Lombardi makes it clear that Valve still values traditional retail and healthy competition in the digital distribution market. “We don’t advise folks to skip retail, or other digital outlets,” he says. “Every publisher and developer should consider the widest possible distribution possible.” I’m curious as to how he pitches the service to prospective Steam clients – from indie developers, to the world’s biggest publishers. “We start with the 30 million-plus gamers connected to the service, the instant access to data on their Steam sales, and the increasing number of Steamworks features we offer free of charge such as matchmaking, anti-piracy, support for in-game DLC, and more.” Also of note is Lombardi’s eyebrow-raising claim that “Steam has grown over 100% year-over-year for the past six years.” A userbase of 30 million is a fairly compelling reasoning for both developers and publishers to do a deal with Steam, I’d imagine.

    Game developers such as Tripwire Interactive are among the legions of Steam supporters. The Roswell, Georgia-based studio – creators of Red Orchestra 2 and Killing Floor – have been fans since they signed up in 2005. “And we still are”, says vice president Alan Wilson. “They still have that Valve sense for what the people buying the games actually want, will give it to them at a good price, good customer service – and they treat the developers/publishers right as well. They’re always easy to work with. There are other good services out there – D2D, GamersGate and so on. But until Steam either starts getting it all wrong, or the others find some miracle formula, Steam will stay king of the pile.”

    To read the rest of part 2, visit GameSpy.

  • Native Digital blog project: One Movement For Music 2010

    A couple of months ago I undertook a blog project for One Movement For Music 2010, a Perth-based event whose five days (Oct 6-10) consisted of daily MUSEXPO panel discussions, nightly industry showcases at live music venues throughout Perth’s inner city, as well as a three-day music festival. I first blogged for One Movement during its first year, in 2009.

    On behalf of my employer, Native Digital, I coordinated blog content on One Movement Word and operated the event’s social media accounts – Facebook and Twitter – from the beginning of August. On the ground in Perth, I live-tweeted it and blogged daily highlights of the conference, as well covering the festival and showcase acts in photo form – links included at the bottom of this post.

    The difference between last year’s traffic and 2010 was significant. Whereas in 2009 we were starting from a literal blank slate – zero Twitter or Facebook followers, and thus no traction – this time around, we had 300 followers on Twitter and 600 Facebook fans, which meant that our blog content instantly had an audience. These numbers grew as the blog campaign continued: as of 1 November, we have 945 Twitter followers, and nearly 2,500 on Facebook.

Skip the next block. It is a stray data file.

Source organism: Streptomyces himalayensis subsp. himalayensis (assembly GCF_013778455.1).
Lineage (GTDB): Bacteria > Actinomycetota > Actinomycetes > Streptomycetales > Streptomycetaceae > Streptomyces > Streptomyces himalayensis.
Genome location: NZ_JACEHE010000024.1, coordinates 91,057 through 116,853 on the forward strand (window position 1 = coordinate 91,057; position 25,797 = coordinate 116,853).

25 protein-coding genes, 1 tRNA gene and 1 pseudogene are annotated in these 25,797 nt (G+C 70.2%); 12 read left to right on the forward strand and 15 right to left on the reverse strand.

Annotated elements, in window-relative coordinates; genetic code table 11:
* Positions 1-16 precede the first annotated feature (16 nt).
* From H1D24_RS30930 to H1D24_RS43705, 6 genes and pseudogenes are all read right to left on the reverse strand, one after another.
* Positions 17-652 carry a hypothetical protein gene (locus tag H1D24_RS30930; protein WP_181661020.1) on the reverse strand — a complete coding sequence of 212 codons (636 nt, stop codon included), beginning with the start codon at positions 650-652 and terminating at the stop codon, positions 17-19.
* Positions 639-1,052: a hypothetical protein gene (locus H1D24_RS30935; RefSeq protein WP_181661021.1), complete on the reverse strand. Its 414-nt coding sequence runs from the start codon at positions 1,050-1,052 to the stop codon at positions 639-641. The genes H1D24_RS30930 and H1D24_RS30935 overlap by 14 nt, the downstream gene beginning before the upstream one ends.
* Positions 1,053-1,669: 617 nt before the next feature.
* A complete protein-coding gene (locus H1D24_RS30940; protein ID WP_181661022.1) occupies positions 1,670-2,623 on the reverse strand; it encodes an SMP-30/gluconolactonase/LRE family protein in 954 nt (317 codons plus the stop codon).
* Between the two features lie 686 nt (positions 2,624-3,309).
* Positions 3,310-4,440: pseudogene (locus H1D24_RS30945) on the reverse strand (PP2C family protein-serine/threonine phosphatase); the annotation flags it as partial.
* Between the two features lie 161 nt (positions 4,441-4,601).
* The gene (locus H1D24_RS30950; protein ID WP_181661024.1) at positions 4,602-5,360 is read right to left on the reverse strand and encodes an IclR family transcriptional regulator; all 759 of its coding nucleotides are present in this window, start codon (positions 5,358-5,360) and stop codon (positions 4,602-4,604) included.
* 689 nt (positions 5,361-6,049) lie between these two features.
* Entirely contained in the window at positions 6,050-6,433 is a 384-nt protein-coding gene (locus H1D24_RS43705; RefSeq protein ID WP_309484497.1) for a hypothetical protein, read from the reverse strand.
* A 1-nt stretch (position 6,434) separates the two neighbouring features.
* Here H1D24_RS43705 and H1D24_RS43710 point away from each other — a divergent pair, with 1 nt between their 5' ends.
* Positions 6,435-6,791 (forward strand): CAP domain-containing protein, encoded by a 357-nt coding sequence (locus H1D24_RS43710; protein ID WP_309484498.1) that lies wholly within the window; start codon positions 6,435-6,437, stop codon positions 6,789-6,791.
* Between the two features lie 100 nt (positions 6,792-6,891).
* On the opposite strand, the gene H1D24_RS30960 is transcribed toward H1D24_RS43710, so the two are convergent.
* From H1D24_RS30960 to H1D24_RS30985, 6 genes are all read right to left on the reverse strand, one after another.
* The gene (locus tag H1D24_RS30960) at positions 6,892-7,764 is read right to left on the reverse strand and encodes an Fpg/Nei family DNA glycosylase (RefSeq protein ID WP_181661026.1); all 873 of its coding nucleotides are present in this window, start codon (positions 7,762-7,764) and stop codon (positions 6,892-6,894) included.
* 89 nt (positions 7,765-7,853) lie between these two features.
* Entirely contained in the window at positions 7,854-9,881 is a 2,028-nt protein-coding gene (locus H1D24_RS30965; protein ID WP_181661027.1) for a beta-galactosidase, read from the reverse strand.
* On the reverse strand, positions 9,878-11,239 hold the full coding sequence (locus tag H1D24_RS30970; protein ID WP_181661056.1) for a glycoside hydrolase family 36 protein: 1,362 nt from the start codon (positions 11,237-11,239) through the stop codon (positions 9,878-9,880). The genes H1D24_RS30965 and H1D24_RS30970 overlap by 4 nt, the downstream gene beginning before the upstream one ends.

The growth in overall blog traffic speaks for itself – compare 2010 (top image, 17,000+ visits) to 2009 (bottom image, 6,700+ visits).

    August – October 2010:

    July – October 2009:

    This year, One Movement Word’s blog content was split into the following categories – click for further info:

    Posts in the latter category included:

    I want to give a special mention to the ‘State Of Global Independence’ panel, moderated by Nick O’Byrne of AIR, as it was an incredibly inspiring discussion, and by far the best music industry panel I’ve witnessed. Which doesn’t sound that impressive, really, but trust me: Nick and his panelists touched on some brilliant, universally-understood topics, like pursuing your passion, the nature of independence, and being kind to others without expectation of repayment. I’ll say no more; you’ll have to read my transcript of the panel at One Movement Word. It’s totally worth it. I promise.

    Thanks to Sunset Events and Native Digital for again allowing me to be a part of the One Movement online campaign.

  • The Big Issue story: ‘Changing Resolution’, May 2010

    A story for The Big Issue #355 about Brisbane-based publisher Interactive Publications and one of its young authors, Josh Donellan.

    Click the below image for a closer look, or read the article text underneath.

    The Big Issue story: 'Changing Resolution', featuring Interactive Publications and Josh Donellan

    Changing Resolution

    Brisbane-based publisher Interactive Publications has leapt aboard the digital revolution – to find a world wide web of opportunities stretching far beyond the printed page.

    David Reiter is well aware that his industry is in flux. The director of a Brisbane-based independent publishing company, Interactive Publications (IP), is referring to the book industry’s transition from print to electronic publishing – and with the Australian launch of the iPad imminent, discussion on this topic has reached fever pitch.

    Publishers’ attitudes are split between those praying that consumers’ love for the physical book will endure, and those embracing the electronic format as a more profitable, and arguably more environmentally friendly, medium. (Something covered at length in the cover story of our Ed#352, ‘Read All About It’.)